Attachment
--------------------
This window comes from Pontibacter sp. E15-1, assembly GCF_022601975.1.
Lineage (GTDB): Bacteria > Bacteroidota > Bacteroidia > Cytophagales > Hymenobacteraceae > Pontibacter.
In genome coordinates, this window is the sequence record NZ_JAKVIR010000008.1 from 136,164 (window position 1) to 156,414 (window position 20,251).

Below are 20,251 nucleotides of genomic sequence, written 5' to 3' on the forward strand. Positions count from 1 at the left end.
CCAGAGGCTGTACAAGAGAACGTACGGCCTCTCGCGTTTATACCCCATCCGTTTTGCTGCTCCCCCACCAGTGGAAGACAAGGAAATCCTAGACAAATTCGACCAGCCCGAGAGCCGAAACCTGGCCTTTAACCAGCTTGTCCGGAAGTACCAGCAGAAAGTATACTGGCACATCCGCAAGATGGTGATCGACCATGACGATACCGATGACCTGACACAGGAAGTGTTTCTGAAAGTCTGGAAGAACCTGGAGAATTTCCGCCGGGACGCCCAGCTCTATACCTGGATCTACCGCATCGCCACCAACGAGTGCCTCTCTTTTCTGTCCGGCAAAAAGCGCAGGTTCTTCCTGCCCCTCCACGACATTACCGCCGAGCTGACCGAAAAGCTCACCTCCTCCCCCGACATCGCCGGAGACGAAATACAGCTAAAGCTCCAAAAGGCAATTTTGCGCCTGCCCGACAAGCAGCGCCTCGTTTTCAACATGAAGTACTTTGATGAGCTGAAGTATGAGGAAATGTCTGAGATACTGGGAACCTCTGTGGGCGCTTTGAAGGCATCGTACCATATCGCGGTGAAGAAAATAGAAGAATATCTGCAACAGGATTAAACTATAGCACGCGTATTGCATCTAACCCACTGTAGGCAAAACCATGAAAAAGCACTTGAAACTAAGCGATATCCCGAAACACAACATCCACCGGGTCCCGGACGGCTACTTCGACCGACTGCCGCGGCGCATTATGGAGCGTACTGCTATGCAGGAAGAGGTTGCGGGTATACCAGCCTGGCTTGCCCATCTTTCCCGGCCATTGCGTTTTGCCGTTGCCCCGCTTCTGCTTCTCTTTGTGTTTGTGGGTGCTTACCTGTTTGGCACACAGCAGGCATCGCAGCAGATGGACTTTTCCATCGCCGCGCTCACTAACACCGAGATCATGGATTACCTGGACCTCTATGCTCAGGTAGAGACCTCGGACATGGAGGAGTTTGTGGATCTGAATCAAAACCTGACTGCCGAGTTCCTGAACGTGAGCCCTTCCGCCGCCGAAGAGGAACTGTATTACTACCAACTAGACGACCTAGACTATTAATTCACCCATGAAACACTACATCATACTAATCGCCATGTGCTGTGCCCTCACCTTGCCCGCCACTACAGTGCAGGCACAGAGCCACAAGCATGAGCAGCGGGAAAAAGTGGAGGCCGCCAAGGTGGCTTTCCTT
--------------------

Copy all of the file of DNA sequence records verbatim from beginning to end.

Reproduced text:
This window comes from Pontibacter sp. E15-1, assembly GCF_022601975.1.
Lineage (GTDB): Bacteria > Bacteroidota > Bacteroidia > Cytophagales > Hymenobacteraceae > Pontibacter.
In genome coordinates, this window is the sequence record NZ_JAKVIR010000008.1 from 136,164 (window position 1) to 156,414 (window position 20,251).

Below are 20,251 nucleotides of genomic sequence, written 5' to 3' on the forward strand. Positions count from 1 at the left end.
CCAGAGGCTGTACAAGAGAACGTACGGCCTCTCGCGTTTATACCCCATCCGTTTTGCTGCTCCCCCACCAGTGGAAGACAAGGAAATCCTAGACAAATTCGACCAGCCCGAGAGCCGAAACCTGGCCTTTAACCAGCTTGTCCGGAAGTACCAGCAGAAAGTATACTGGCACATCCGCAAGATGGTGATCGACCATGACGATACCGATGACCTGACACAGGAAGTGTTTCTGAAAGTCTGGAAGAACCTGGAGAATTTCCGCCGGGACGCCCAGCTCTATACCTGGATCTACCGCATCGCCACCAACGAGTGCCTCTCTTTTCTGTCCGGCAAAAAGCGCAGGTTCTTCCTGCCCCTCCACGACATTACCGCCGAGCTGACCGAAAAGCTCACCTCCTCCCCCGACATCGCCGGAGACGAAATACAGCTAAAGCTCCAAAAGGCAATTTTGCGCCTGCCCGACAAGCAGCGCCTCGTTTTCAACATGAAGTACTTTGATGAGCTGAAGTATGAGGAAATGTCTGAGATACTGGGAACCTCTGTGGGCGCTTTGAAGGCATCGTACCATATCGCGGTGAAGAAAATAGAAGAATATCTGCAACAGGATTAAACTATAGCACGCGTATTGCATCTAACCCACTGTAGGCAAAACCATGAAAAAGCACTTGAAACTAAGCGATATCCCGAAACACAACATCCACCGGGTCCCGGACGGCTACTTCGACCGACTGCCGCGGCGCATTATGGAGCGTACTGCTATGCAGGAAGAGGTTGCGGGTATACCAGCCTGGCTTGCCCATCTTTCCCGGCCATTGCGTTTTGCCGTTGCCCCGCTTCTGCTTCTCTTTGTGTTTGTGGGTGCTTACCTGTTTGGCACACAGCAGGCATCGCAGCAGATGGACTTTTCCATCGCCGCGCTCACTAACACCGAGATCATGGATTACCTGGACCTCTATGCTCAGGTAGAGACCTCGGACATGGAGGAGTTTGTGGATCTGAATCAAAACCTGACTGCCGAGTTCCTGAACGTGAGCCCTTCCGCCGCCGAAGAGGAACTGTATTACTACCAACTAGACGACCTAGACTATTAATTCACCCATGAAACACTACATCATACTAATCGCCATGTGCTGTGCCCTCACCTTGCCCGCCACTACAGTGCAGGCACAGAGCCACAAGCATGAGCAGCGGGAAAAAGTGGAGGCCGCCAAGGTGGCTTTCCTT